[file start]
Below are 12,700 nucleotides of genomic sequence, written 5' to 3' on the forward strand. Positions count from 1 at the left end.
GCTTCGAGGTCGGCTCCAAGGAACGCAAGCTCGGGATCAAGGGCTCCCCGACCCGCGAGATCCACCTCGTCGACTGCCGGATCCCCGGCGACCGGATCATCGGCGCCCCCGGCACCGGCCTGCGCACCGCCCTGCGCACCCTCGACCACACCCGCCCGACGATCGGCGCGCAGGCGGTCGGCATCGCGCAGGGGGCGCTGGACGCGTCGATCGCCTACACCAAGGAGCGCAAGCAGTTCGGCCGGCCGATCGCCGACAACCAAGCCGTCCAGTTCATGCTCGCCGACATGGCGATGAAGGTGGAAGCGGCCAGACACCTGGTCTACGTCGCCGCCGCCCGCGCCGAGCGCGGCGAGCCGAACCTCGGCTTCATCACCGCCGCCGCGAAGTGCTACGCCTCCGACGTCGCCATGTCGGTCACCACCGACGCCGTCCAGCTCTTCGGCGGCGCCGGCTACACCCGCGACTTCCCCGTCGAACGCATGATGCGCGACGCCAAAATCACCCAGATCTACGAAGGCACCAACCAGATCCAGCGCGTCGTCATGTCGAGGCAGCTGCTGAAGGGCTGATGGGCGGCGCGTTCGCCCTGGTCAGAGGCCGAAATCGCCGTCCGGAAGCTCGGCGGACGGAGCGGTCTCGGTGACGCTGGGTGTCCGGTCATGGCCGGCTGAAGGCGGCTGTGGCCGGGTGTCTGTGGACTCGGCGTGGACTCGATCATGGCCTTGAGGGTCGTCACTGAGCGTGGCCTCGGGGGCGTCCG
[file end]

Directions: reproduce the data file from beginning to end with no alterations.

Below are 12,700 nucleotides of genomic sequence, written 5' to 3' on the forward strand. Positions count from 1 at the left end.
GCTTCGAGGTCGGCTCCAAGGAACGCAAGCTCGGGATCAAGGGCTCCCCGACCCGCGAGATCCACCTCGTCGACTGCCGGATCCCCGGCGACCGGATCATCGGCGCCCCCGGCACCGGCCTGCGCACCGCCCTGCGCACCCTCGACCACACCCGCCCGACGATCGGCGCGCAGGCGGTCGGCATCGCGCAGGGGGCGCTGGACGCGTCGATCGCCTACACCAAGGAGCGCAAGCAGTTCGGCCGGCCGATCGCCGACAACCAAGCCGTCCAGTTCATGCTCGCCGACATGGCGATGAAGGTGGAAGCGGCCAGACACCTGGTCTACGTCGCCGCCGCCCGCGCCGAGCGCGGCGAGCCGAACCTCGGCTTCATCACCGCCGCCGCGAAGTGCTACGCCTCCGACGTCGCCATGTCGGTCACCACCGACGCCGTCCAGCTCTTCGGCGGCGCCGGCTACACCCGCGACTTCCCCGTCGAACGCATGATGCGCGACGCCAAAATCACCCAGATCTACGAAGGCACCAACCAGATCCAGCGCGTCGTCATGTCGAGGCAGCTGCTGAAGGGCTGATGGGCGGCGCGTTCGCCCTGGTCAGAGGCCGAAATCGCCGTCCGGAAGCTCGGCGGACGGAGCGGTCTCGGTGACGCTGGGTGTCCGGTCATGGCCGGCTGAAGGCGGCTGTGGCCGGGTGTCTGTGGACTCGGCGTGGACTCGATCATGGCCTTGAGGGTCGTCACTGAGCGTGGCCTCGGGGGCGTCCG